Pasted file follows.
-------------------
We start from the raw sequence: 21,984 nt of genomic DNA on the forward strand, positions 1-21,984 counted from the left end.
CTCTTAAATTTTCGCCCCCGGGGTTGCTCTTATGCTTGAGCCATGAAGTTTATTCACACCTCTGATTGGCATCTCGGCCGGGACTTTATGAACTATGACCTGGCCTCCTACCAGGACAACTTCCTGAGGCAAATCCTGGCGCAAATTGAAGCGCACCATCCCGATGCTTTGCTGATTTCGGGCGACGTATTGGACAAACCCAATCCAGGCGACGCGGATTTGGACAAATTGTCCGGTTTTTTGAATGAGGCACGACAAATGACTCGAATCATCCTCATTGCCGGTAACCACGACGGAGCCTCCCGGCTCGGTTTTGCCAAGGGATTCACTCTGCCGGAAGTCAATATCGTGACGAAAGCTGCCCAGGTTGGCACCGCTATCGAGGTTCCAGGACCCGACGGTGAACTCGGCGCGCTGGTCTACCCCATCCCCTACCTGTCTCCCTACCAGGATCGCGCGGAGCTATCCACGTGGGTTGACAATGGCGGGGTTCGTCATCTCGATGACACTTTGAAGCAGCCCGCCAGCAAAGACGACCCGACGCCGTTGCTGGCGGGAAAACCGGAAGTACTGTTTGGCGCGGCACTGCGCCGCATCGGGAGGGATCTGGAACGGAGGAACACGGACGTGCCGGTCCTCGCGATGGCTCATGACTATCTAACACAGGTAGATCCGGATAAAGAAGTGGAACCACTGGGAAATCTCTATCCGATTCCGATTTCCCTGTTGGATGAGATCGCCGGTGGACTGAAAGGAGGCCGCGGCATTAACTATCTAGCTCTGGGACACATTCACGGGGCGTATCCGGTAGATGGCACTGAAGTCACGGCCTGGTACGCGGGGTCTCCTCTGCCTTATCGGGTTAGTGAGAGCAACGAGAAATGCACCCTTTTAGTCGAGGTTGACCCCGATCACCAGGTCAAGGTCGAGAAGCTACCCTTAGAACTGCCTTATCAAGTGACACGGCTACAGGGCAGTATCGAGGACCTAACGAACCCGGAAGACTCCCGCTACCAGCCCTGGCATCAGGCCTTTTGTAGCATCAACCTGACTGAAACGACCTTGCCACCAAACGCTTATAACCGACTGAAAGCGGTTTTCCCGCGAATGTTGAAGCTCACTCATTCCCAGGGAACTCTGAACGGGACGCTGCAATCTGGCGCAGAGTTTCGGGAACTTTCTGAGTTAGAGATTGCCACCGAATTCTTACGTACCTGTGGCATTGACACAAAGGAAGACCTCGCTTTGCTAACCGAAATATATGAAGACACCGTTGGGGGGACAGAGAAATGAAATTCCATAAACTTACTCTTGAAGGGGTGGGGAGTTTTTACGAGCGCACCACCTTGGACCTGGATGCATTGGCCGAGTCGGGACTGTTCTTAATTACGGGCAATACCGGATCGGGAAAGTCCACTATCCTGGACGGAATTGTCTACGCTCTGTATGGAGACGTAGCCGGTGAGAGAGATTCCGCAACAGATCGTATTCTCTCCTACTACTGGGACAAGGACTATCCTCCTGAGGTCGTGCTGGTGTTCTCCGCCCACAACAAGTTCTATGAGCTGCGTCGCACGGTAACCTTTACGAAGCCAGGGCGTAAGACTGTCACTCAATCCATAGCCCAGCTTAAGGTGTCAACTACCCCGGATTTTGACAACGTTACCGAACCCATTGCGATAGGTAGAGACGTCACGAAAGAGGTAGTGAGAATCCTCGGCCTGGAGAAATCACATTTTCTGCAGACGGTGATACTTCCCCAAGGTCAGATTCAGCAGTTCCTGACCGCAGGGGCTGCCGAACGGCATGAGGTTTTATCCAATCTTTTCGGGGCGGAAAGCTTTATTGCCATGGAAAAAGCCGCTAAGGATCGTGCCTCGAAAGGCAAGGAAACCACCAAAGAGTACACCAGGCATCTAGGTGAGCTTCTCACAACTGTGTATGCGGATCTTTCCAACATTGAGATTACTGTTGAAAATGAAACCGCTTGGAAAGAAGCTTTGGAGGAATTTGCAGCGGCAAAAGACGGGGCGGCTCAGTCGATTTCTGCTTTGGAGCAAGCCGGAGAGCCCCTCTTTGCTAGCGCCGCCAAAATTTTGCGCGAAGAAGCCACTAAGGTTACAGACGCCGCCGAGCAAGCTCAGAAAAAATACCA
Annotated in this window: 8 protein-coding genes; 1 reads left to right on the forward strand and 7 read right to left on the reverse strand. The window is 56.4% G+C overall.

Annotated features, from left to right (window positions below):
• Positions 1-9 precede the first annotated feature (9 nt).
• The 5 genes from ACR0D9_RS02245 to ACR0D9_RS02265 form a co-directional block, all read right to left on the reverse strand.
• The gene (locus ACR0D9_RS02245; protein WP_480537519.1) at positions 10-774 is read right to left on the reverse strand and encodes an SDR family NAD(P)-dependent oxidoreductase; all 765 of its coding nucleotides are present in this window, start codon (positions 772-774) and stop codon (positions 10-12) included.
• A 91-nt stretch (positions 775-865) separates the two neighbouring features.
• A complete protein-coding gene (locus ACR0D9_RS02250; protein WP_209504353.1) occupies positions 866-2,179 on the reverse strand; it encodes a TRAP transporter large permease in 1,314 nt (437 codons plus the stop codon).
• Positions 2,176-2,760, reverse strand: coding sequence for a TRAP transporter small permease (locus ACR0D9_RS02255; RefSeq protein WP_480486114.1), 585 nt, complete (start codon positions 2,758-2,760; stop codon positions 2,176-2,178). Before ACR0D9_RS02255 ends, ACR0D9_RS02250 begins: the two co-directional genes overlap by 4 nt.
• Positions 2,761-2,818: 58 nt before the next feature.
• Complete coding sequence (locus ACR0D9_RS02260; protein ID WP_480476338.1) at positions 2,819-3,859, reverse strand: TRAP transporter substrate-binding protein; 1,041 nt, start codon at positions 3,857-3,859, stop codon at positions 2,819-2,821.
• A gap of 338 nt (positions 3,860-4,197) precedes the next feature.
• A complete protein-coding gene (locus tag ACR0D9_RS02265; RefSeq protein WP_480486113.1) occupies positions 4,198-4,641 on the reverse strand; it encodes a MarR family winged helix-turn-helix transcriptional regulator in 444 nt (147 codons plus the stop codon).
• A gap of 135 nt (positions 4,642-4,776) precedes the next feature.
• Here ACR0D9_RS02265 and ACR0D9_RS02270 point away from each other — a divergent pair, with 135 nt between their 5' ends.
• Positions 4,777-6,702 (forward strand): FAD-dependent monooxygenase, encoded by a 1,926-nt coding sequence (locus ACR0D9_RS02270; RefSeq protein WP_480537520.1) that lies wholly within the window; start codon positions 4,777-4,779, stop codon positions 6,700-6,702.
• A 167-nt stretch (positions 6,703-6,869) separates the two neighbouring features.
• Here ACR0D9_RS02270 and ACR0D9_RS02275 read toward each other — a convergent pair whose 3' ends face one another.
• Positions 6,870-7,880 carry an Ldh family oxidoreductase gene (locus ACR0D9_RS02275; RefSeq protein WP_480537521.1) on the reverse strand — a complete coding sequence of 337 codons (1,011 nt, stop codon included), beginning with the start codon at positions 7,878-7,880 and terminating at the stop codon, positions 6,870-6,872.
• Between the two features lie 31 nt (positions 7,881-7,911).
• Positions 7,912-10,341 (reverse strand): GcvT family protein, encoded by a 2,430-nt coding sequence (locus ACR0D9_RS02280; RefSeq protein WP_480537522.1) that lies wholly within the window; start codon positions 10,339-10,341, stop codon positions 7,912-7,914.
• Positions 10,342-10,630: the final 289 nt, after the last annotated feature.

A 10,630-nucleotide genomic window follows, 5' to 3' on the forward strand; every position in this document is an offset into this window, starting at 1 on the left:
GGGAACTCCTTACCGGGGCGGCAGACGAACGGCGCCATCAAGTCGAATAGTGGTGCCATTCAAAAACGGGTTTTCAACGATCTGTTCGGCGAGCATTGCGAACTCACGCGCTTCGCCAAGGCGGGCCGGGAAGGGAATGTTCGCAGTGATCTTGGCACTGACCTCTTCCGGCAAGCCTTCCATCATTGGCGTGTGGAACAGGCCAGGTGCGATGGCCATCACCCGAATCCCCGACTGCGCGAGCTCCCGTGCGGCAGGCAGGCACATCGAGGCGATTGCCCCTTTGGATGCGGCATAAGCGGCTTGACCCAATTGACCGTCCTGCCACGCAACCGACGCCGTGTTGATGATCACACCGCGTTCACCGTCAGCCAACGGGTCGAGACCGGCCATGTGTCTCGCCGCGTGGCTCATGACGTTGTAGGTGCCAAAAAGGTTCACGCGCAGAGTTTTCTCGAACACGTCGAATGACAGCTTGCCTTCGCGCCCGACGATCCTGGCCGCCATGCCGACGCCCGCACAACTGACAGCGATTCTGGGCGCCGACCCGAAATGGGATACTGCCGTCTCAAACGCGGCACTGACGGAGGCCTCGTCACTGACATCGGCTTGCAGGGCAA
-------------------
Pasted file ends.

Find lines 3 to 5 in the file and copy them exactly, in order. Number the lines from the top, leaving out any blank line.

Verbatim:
Annotated in this window: 8 protein-coding genes; 1 reads left to right on the forward strand and 7 read right to left on the reverse strand. The window is 56.4% G+C overall.

Annotated features, from left to right (window positions below):
• Positions 1-9 precede the first annotated feature (9 nt).